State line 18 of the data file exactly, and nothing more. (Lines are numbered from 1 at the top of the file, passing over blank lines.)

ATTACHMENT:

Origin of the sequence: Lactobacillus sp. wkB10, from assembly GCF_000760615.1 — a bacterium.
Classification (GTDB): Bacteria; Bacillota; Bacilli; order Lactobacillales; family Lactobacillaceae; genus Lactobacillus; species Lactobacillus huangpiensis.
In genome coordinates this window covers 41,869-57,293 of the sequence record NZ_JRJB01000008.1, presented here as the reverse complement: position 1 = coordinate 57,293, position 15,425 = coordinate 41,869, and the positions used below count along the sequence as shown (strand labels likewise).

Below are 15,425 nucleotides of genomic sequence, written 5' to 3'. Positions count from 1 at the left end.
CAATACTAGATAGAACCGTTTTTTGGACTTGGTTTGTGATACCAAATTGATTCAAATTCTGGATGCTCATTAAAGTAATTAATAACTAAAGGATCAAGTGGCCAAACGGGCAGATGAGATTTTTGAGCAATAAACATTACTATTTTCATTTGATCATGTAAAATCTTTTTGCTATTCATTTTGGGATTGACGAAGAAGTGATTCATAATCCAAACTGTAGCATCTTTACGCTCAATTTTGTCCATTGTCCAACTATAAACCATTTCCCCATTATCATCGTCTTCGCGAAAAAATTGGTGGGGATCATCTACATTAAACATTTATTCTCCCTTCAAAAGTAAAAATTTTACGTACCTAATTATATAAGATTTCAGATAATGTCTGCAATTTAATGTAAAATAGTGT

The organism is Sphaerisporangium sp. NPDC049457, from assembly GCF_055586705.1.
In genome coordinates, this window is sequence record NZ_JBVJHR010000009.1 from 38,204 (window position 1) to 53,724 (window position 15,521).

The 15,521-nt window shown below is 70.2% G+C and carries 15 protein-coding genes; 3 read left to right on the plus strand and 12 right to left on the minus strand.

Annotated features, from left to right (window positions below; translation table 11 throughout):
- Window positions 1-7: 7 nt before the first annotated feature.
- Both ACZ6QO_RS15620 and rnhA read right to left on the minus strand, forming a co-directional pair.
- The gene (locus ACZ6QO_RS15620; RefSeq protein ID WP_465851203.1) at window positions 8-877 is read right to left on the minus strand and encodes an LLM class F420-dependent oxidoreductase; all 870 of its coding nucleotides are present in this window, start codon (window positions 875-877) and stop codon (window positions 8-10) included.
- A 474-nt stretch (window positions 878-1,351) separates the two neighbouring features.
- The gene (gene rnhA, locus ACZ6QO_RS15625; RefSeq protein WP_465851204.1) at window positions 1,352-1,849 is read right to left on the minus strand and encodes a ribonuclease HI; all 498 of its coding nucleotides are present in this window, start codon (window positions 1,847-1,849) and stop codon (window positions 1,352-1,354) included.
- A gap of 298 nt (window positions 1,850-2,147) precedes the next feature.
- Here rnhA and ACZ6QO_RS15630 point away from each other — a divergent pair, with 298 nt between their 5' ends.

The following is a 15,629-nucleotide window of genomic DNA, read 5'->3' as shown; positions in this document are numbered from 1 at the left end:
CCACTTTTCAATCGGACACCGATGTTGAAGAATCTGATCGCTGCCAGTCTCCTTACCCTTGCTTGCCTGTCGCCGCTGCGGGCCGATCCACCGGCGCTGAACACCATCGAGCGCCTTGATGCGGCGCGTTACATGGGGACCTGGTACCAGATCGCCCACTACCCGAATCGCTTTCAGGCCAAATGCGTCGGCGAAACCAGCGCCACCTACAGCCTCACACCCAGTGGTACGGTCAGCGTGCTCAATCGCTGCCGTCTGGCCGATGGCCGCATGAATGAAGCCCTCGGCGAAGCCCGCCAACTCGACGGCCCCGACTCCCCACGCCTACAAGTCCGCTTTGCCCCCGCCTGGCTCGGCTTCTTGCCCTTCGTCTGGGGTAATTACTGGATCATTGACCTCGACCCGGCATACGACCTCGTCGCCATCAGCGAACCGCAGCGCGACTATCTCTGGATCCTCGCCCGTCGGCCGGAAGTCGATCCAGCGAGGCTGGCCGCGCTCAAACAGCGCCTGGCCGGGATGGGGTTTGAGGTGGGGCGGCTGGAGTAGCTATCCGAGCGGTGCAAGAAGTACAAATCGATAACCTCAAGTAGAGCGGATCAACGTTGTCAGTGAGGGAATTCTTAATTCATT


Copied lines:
CCACTTTTCAATCGGACACCGATGTTGAAGAATCTGATCGCTGCCAGTCTCCTTACCCTTGCTTGCCTGTCGCCGCTGCGGGCCGATCCACCGGCGCTGAACACCATCGAGCGCCTTGATGCGGCGCGTTACATGGGGACCTGGTACCAGATCGCCCACTACCCGAATCGCTTTCAGGCCAAATGCGTCGGCGAAACCAGCGCCACCTACAGCCTCACACCCAGTGGTACGGTCAGCGTGCTCAATCGCTGCCGTCTGGCCGATGGCCGCATGAATGAAGCCCTCGGCGAAGCCCGCCAACTCGACGGCCCCGACTCCCCACGCCTACAAGTCCGCTTTGCCCCCGCCTGGCTCGGCTTCTTGCCCTTCGTCTGGGGTAATTACTGGATCATTGACCTCGACCCGGCATACGACCTCGTCGCCATCAGCGAACCGCAGCGCGACTATCTCTGGATCCTCGCCCGTCGGCCGGAAGTCGATCCAGCGAGGCTGGCCGCGCTCAAACAGCGCCTGGCCGGGATGGGGTTTGAGGTGGGGCGGCTGGAGTAGCTATCCGAGCGGTGCAAGAAGTACAAATCGATAACCTCAAGTAGAGCGGATCAACGTTGTCAGTGAGGGAATTCTTAATTCATT